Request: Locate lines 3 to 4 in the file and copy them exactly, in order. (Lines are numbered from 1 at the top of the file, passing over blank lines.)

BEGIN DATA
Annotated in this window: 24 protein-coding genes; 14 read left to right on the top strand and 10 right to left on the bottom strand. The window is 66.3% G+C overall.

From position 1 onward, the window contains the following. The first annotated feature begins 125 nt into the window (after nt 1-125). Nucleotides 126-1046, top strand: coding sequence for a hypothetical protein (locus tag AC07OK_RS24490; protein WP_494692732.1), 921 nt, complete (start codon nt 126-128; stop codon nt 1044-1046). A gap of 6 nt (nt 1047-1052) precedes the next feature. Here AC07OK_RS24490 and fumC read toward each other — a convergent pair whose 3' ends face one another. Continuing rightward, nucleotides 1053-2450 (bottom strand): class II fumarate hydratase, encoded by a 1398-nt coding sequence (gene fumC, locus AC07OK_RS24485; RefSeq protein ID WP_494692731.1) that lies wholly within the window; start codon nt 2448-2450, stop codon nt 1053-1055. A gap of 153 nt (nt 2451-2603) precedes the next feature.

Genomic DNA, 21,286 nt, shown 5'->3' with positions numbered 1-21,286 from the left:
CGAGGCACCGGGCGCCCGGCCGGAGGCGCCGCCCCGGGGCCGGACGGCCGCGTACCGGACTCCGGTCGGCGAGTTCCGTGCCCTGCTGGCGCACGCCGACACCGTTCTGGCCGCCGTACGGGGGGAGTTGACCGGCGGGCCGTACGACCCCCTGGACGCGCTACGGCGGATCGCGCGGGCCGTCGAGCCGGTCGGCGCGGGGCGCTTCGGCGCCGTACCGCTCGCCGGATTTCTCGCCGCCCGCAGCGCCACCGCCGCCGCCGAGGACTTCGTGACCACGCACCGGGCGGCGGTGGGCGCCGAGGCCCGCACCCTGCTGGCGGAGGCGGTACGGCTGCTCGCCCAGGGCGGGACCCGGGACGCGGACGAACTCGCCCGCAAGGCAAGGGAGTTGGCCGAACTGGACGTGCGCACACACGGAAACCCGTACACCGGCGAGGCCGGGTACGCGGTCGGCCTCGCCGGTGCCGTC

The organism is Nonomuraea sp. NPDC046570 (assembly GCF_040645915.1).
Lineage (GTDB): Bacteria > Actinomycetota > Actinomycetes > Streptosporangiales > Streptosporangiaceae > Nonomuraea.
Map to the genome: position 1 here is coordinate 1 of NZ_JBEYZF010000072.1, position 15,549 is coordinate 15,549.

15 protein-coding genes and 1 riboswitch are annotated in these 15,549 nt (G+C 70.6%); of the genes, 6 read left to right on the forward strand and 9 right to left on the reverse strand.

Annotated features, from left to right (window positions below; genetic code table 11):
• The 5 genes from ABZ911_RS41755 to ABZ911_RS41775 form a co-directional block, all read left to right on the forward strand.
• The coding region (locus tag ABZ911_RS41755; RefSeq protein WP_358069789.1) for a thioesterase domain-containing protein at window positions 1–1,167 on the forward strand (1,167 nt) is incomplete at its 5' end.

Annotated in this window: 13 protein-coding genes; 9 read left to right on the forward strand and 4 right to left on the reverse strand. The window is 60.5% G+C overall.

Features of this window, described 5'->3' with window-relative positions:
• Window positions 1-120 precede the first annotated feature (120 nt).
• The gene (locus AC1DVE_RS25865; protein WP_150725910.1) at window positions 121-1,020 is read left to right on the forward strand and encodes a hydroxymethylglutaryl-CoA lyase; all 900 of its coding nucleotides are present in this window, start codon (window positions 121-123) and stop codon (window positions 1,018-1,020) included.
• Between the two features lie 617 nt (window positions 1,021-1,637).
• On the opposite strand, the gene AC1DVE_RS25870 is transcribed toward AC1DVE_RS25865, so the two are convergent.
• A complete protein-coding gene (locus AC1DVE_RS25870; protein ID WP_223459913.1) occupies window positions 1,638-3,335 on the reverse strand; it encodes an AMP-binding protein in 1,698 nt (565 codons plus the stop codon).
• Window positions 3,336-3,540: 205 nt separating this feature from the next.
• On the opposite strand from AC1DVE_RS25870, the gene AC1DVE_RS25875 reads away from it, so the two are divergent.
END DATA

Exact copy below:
Genomic DNA, 21,286 nt, shown 5'->3' with positions numbered 1-21,286 from the left:
CGAGGCACCGGGCGCCCGGCCGGAGGCGCCGCCCCGGGGCCGGACGGCCGCGTACCGGACTCCGGTCGGCGAGTTCCGTGCCCTGCTGGCGCACGCCGACACCGTTCTGGCCGCCGTACGGGGGGAGTTGACCGGCGGGCCGTACGACCCCCTGGACGCGCTACGGCGGATCGCGCGGGCCGTCGAGCCGGTCGGCGCGGGGCGCTTCGGCGCCGTACCGCTCGCCGGATTTCTCGCCGCCCGCAGCGCCACCGCCGCCGCCGAGGACTTCGTGACCACGCACCGGGCGGCGGTGGGCGCCGAGGCCCGCACCCTGCTGGCGGAGGCGGTACGGCTGCTCGCCCAGGGCGGGACCCGGGACGCGGACGAACTCGCCCGCAAGGCAAGGGAGTTGGCCGAACTGGACGTGCGCACACACGGAAACCCGTACACCGGCGAGGCCGGGTACGCGGTCGGCCTCGCCGGTGCCGTC